– Has a pinlock-capable visor available. This is a system that adds an air-tight layer of visor to the portion of the face shield you look through. It’s very effective at keeping your visor from fogging up in rain and on cold days.
– Is lighter. If you ride for a long distance, a heavier helmet may tire you out sooner.
That’s what comes to mind immediately. I hope your riding time is long and happy.
PS. My helmet is a Schuberth C3. Fits my head well, is lightweight, flows amazing air, quiet and very adjustable.
Great tips! I’m working on a podcast on this exact subject. I’m going to use some of your advice!
Snell has been testing Modular Helmets for some time now.
It is just that not very many helmets have passed there testing, so not very many companies summit helmets for this testing. Why pay to have a helmet fail the testing.
@ Randy, thanks for the update. I have contacted SNELL directly for clarification.
Quote from SNELL website:
“Why won’t Snell certify some types of helmets like flip up front designs?
Snell does not dismiss out of hand any helmet design that strays from the conventional. Snell does not point out any design specifications other than general requirements in its standards. We are, however, always concerned with innovations and new designs that may effect helmet’s ability to protect the wearer, or in some cases helmet’s potential to cause injury. At present the Foundation has not had the opportunity to test any of the flip up front type helmets for certification. We do not find any fault with these designs as long as they are used according to the manufacturers instructions and meet all of the requirements of the standard. We will also certify any size of helmet as long as it meets the same requirements as any other Snell certified helmet.”
This is very strange I heard a interview with a Snell PR person where when asked about Modular Helmets they pointed out LS2 FF394 Epic Modular Helmet as one they certified. So I went a looked it up and found the Cycle World article about it. Plus Snell list the Helmet on there web site –
Just type in LS2 for Manufacturer and click Lookup. Or select Modular for type and two Helmets come up one from LS2 and the other from Zeus. So I do not know why they would say what they said.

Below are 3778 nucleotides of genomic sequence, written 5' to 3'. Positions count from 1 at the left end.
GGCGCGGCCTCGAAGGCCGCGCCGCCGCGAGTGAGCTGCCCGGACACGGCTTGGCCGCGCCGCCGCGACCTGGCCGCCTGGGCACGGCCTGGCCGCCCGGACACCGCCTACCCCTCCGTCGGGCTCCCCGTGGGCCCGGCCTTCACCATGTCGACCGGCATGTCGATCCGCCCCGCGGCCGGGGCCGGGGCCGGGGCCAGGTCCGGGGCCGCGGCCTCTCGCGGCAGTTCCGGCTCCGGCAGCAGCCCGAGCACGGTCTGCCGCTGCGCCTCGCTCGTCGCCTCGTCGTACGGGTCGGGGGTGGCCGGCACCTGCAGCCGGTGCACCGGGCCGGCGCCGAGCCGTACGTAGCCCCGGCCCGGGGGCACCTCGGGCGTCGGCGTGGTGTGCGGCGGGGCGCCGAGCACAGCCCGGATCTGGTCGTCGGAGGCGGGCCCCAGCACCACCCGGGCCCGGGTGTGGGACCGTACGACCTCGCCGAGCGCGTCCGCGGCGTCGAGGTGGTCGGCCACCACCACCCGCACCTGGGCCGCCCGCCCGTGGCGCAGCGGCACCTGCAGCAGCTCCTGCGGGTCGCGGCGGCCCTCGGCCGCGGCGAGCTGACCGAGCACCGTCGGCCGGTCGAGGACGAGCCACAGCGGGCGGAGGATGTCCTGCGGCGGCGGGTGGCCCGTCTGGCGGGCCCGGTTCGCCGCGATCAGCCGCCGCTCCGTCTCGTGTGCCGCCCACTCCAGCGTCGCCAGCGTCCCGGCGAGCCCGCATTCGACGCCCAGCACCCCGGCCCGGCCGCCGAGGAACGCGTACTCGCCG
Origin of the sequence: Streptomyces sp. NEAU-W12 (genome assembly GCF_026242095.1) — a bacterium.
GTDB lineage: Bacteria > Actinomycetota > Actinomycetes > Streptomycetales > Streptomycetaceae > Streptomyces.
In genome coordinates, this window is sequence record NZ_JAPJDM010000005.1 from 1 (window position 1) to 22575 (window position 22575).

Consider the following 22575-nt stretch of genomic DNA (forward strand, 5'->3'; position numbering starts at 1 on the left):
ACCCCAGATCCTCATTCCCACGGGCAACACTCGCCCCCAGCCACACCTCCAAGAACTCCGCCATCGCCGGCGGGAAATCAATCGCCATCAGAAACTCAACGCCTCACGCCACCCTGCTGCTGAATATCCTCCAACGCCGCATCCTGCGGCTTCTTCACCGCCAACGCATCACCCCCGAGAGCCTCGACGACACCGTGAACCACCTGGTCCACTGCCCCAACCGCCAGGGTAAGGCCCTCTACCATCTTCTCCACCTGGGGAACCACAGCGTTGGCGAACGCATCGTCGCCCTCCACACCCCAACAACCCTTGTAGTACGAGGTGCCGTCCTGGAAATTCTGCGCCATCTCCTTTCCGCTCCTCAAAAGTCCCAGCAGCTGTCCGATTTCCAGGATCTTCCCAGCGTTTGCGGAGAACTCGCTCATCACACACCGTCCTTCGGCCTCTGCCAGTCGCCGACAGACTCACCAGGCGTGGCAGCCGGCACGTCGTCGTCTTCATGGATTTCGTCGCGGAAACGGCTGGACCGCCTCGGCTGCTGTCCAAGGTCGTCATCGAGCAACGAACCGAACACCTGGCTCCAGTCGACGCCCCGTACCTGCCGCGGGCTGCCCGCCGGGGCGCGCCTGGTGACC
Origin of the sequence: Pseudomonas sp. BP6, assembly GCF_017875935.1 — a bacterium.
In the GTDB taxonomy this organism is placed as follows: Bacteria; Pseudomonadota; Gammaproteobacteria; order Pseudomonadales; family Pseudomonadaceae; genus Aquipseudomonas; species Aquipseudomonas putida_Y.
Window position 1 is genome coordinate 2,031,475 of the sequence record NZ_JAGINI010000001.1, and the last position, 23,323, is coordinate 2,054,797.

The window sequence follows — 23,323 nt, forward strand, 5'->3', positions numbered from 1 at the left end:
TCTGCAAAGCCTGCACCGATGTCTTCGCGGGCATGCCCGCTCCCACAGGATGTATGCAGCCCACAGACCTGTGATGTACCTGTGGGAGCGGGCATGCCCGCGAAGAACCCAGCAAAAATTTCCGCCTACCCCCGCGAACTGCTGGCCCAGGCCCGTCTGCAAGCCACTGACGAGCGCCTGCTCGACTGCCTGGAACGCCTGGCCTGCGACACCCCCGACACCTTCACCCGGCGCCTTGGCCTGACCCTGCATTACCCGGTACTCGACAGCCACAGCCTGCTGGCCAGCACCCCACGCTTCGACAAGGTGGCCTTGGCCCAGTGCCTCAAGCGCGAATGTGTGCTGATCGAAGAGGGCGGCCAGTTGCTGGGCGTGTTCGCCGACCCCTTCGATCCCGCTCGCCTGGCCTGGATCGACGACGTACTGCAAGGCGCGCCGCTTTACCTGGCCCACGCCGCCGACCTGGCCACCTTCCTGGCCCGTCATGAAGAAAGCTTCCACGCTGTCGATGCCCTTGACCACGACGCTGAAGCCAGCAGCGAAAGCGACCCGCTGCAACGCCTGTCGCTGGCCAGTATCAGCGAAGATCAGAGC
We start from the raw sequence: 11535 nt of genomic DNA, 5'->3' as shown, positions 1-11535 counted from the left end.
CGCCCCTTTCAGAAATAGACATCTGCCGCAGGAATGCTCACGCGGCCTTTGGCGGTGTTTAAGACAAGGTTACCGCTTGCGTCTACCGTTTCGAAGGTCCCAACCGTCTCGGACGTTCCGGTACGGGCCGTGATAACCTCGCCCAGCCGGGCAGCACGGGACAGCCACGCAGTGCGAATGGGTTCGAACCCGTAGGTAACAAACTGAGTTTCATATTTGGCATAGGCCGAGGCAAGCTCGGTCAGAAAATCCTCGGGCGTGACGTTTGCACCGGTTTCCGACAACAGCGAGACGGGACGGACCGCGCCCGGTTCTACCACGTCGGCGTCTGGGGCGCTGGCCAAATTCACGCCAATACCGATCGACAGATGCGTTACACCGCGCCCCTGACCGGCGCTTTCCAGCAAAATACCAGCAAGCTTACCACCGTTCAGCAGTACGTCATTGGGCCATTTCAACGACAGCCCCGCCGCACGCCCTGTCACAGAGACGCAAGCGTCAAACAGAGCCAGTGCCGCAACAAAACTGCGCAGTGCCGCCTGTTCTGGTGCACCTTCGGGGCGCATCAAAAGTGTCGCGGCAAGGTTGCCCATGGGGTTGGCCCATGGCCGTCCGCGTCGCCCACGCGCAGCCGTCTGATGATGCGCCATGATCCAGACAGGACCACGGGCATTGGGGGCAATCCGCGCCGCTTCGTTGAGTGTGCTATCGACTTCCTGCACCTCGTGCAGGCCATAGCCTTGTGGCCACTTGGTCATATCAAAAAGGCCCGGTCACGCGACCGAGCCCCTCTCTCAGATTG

I contacted SNELL directly for clarification. This is their response:
Thank you for your question. We do accept modular (flip-up) helmets for
certification and have even certified a few modular configurations.
Unfortunately, no manufacturer, as yet, has managed to qualify a complete
size range of modular helmets meeting the standard. And, so far, those
manufacturers with the most well-known modular helmet lines have chosen not
to seek Snell certification for any of their modular helmets.
Our requirements for modular helmets are the same as for standard full face
configurations with the added requirement that the chin bar closure be
reasonably secure so as not to open inadvertently during a crash impact.
Thanks for your interest.
Good to know.
Thank you for all your advice. I decided on a Shoei RF-1200. It was the most comfortable of all the helmets I tried.
It’s great to know that you had gone for Shoei RF-1200. It was the best full-face helmet but now I think HJC RPHA 70 ST is the best in the market. It is resistant to shock, provides the ultimate comfort, and enhances comfort by making the Helmet tighter’s grip on the head.
Of course, while safety is extremely important, you can’t lose interest in style. There are many colors, finishes, and graphics to choose from, when picking the ideal motorcycle helmet for everyone. If you’re focused on a less cheesy look, try an important matte finish. If flashy is usually the goal, metallic wraps up are eye landing. And there are many stripes, flames, and other personalized graphics you could choose.
Great reading. Helmet is very useful thing while we are riding. For our safety we should change this in proper time as well as choose the best and secure one. However what should we consider before buying helmets? For protection and safety, a helmet is the first gear that you will need while riding. Not every time you will get a crash, but the safety must be assured. Studies and researches say that the riders wearing helmets are less likely face crashes. I don’t need to mention that the properly constructed motorcycle helmets will save you from serious head and neck injury.
I’m a rider myself and I did not know most of the information you shared here. Thanks for this extremely useful article, David. Keep it up!